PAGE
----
Overall, we think the portfolio is very well-positioned. We have abundant patience for the market to warm to our view. Our biggest position, and one of our favorite ideas, is Expedia (EXPE $94). It demonstrates our process well.
First, a story to demonstrate a challenge of fundamental investing. Bill Miller and I once had a lunch with an investor in Europe. The fellow bemoaned the fact he couldn’t find any companies that met his investment criteria. He wanted companies with strong growth profiles and cash flow, good returns on capital, excellent management teams and great balance sheets with low valuations. He exclaimed “I can’t find any companies that meet all those criteria!”. Bill chuckled, “Yeah, I want all that too, and can’t find any of those either.”
Market prices reflect fundamentals. If everything is wonderful, valuations reflect that. On the other hand, low valuations generally reflect some perceived problem. Stock prices are driven by revisions to expectations. Our process revolves around this key insight. There are two sides of the equation: the underlying fundamentals and the market expectations. We analyze both. In Expedia, we see a giant disconnect. We think what you pay is far less than what you get.
A value strategy helps you fish in a low expectations pond. Most of the time, you make money when the market changes its view on a perceived issue. Alternatively, people like “growth” or “compounders” because strong business fundamentals can drag intrinsic values higher over time. Ideally, you want elements of both.
Unlike most fundamental investors, who focus almost exclusively on business fundamentals, we first attempt to quantify market expectations. What do we need to believe to make money?
The bar for Expedia is quite low. North America online travel bookings are projected to grow in the low double-digits through 2030. Expedia was growing at about that pace prior to the pandemic. Consensus projects a similar growth rate this year, fading to mid-single digits by the end of the decade. This compares to our estimate of market-implied topline growth of less than 2.5%. Quite the gap!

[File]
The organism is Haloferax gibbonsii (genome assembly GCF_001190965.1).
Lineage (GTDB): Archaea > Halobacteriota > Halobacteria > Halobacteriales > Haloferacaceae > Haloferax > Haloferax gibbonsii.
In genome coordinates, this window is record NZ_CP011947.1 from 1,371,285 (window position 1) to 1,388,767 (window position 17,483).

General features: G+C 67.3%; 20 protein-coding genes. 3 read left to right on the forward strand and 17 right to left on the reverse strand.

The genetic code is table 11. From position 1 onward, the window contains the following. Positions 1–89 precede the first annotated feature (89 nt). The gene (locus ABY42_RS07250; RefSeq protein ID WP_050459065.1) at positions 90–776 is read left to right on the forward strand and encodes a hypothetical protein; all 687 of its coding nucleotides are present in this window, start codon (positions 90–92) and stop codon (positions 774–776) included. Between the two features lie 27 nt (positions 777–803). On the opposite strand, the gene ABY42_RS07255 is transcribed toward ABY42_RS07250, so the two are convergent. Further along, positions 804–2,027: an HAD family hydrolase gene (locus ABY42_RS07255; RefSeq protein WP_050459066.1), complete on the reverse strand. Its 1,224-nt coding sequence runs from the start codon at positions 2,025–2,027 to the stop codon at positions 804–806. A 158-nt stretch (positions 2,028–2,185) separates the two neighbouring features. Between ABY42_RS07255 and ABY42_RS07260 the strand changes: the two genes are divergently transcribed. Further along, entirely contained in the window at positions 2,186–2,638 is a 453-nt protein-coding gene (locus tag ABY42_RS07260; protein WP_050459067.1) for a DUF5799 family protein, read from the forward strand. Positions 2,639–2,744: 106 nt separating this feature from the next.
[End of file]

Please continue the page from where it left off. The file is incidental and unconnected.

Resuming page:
Why the muted expectations? We believe there are two issues: 1) near-term concerns about recession and 2) fears about market share loss. Expedia lost some market share over the past year as it exited markets and focused its investment on its core brands (Expedia, Hotels.com, VRBO). We think sacrificing share to optimize returns was the right call.
The main point: there’s a wide margin of safety between the market-implied growth rate (2.5%) and that of their underlying market (10%+) as well as sell-side consensus for the company (high single digits).
Expedia is the second largest company in a travel industry oligopoly. It’s competed successfully over many decades. The core brands are strong with stable or growing market share. The company improved its tech-stack and operating platform during the pandemic, which should allow it to innovate more rapidly. Expedia’s business-to-business offering (think Amazon Web Services for independent travel companies) is performing well. Soon Expedia will offer a loyalty program where people can earn points across different types of accommodations (hotels and vacation rentals) – the only company with the ability to do so. It’s recently rolled out a Chat-GPT AI feature on the app.
In our base case, we project only 6% topline growth over the next decade implying market share losses. This results in a stock value of $165 (+76%). The stock is significantly undervalued even if it grows at below market rates! Since we have zero ability to predict the future, we always look at a variety of scenarios. We prefer investments with attractive potential in many scenarios, and with a good risk-reward.
We believe that’s the case with Expedia. We think we will make more money if we’re right than we will lose if we’re wrong. Our bull case value is 4.0x our bear case. Our base case is 1.3x the bear case. We see higher odds of profit than of loss (2.0x higher odds). Details below.
Source: Patient Capital Management, LLC
It’s not often you find a quality company with good growth prospects, a strong balance sheet, good management, and nice free cash flow at such an attractive valuation. We think market concerns about share loss are overdone. We expect the company to grow intrinsic value per share nicely over time and to generate handsome amounts of free cash flow. As it executes, we expect market concerns to dissipate.
Given the depressed valuation, Expedia can opportunistically repurchase stock at prices accretive to intrinsic value. It’s been doing just that. After a decade of languishing returns for value stocks, we like when companies return capital to shareholders. It can act as a forcing function on closing the value gap.